The authority began the process of revoking the residency status of two East Jerusalem residents in recent days: Subhi Abu Khalifa from Shuafat – who carried out the Thursday attack near the Israeli Police national headquarters in Jerusalem, and Shuruk Dawiyat – who carried out the attack on Hagai st. in Jerusalem on Wednesday.
The decision was made according the Interior Minister's authority under the Citizenship and Entry into Israel Law. If the process is completed, the two attackers will be prevented from receiving social benefits, including those afforded by the National Insurance institute. These include medical insurance and ease of medical care.
Article 11 of the temporary order (Citizenship and Entry into Israel Law,) provides the minister with the authority to revoke residency. This authority has been invoked several times in the past against those who carried out terror attacks against the state of Israel.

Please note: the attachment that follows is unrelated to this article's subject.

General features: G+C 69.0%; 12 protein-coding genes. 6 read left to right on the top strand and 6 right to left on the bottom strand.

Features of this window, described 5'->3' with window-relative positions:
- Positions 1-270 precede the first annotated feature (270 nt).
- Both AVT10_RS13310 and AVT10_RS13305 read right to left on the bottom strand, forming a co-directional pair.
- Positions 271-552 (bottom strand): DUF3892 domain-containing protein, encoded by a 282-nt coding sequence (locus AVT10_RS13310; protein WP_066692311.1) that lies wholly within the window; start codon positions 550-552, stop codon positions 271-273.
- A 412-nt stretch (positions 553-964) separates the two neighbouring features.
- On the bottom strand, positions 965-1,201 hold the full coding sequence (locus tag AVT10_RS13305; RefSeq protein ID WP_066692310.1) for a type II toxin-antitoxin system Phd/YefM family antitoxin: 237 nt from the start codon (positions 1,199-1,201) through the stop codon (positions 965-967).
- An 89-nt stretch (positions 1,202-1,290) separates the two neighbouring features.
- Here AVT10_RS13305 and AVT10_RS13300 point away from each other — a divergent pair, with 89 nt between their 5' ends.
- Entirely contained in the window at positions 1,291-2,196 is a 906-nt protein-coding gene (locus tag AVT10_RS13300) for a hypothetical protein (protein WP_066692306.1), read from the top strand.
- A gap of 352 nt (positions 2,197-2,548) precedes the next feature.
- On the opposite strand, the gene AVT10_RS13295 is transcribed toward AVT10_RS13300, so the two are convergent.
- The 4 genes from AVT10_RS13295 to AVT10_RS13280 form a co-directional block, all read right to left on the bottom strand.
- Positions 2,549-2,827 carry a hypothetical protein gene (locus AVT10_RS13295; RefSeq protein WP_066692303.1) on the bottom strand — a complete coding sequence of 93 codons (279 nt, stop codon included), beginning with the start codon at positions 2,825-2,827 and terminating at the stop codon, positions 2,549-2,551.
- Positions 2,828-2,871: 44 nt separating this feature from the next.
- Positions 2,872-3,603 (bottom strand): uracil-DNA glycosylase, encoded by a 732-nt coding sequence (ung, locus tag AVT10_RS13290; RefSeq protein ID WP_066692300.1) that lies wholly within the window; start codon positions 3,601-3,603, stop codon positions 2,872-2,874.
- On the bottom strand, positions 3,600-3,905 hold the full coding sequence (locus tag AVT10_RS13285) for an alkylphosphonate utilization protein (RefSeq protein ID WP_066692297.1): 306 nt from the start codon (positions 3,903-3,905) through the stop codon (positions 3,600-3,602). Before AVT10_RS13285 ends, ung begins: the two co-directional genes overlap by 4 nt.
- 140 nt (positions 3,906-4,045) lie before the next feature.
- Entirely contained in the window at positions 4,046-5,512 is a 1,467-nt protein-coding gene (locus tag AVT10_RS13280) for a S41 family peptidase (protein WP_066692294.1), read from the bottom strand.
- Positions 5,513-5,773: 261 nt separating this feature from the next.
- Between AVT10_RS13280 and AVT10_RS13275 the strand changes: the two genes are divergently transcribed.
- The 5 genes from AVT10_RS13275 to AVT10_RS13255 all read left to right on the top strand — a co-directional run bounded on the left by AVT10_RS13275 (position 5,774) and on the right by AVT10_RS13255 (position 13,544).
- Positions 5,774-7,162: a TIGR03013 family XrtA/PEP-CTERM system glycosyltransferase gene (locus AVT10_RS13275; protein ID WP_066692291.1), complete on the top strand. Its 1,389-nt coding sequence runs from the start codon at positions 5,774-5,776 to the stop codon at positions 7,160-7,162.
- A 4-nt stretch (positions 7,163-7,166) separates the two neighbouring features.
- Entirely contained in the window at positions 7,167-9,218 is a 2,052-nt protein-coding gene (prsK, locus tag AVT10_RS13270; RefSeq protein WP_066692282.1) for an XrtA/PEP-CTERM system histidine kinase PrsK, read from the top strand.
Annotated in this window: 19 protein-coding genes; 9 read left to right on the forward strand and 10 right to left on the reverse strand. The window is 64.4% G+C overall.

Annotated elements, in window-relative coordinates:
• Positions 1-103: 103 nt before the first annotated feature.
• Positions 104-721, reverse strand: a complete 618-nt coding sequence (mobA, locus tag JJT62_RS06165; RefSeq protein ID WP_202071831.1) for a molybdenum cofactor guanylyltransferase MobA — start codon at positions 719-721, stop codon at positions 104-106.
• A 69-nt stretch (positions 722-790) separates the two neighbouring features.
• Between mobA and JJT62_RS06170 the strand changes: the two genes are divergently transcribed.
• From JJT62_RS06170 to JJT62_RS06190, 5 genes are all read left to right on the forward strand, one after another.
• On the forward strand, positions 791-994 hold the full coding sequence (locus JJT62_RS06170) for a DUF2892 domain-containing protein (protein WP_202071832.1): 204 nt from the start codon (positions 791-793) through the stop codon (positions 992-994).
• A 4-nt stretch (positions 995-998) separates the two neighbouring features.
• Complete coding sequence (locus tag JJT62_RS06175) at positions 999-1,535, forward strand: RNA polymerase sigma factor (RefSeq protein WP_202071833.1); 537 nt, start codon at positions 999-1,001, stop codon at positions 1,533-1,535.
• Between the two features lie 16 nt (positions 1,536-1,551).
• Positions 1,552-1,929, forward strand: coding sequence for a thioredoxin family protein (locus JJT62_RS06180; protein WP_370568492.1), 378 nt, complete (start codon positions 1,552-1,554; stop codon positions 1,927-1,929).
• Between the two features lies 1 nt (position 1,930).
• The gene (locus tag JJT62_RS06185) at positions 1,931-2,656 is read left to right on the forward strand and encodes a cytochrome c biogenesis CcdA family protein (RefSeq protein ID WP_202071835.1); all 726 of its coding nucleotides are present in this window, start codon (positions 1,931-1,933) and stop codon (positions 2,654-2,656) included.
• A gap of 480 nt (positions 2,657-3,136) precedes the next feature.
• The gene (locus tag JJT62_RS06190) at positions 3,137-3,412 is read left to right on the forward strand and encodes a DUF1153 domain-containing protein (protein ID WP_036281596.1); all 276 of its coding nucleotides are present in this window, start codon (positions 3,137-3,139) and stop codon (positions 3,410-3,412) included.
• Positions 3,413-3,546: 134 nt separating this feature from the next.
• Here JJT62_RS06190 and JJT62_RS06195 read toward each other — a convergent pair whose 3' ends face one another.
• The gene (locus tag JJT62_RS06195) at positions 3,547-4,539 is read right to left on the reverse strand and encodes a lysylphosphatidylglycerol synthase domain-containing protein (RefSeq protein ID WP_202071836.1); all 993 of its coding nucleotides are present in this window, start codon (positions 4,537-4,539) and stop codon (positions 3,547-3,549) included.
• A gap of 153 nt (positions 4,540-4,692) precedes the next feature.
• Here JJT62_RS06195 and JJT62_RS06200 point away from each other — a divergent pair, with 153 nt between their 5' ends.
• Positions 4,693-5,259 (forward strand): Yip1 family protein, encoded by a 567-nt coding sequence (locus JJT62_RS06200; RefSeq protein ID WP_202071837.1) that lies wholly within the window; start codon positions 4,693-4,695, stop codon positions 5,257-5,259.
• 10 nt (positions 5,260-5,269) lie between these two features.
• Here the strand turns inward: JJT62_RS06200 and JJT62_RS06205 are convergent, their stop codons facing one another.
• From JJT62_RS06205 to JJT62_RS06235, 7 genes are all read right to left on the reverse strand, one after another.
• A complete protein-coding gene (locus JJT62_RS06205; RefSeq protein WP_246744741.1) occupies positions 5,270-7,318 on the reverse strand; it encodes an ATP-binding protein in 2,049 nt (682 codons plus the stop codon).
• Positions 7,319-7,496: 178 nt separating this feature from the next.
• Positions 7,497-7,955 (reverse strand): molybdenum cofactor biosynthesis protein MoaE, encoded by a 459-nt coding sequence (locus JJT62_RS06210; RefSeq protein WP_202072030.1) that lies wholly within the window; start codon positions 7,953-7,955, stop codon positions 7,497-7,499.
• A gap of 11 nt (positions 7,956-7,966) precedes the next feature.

In 2005, then interior minister Ophir Pines used the authority to revoke the status of four permanent residents who belong to the Silwan cell, which was directly involved in several terror attacks.
"These terrorists clearly broke and severely broke their loyalty to the state of Israel through their attempts to kill innocents, and as such they are not fit to live among us," Shalom said. "We cannot allow terrorists and enemy actors to take advantage of their status as citizens or residents in our country to carry out attacks."
Shalom emphasized that he would act to revoke the citizenship or residency status of anyone who attempted to carry out an attack against Israelis, or for involvement in terrorist acts. We must expel these bloodthirsty killers from among ourselves.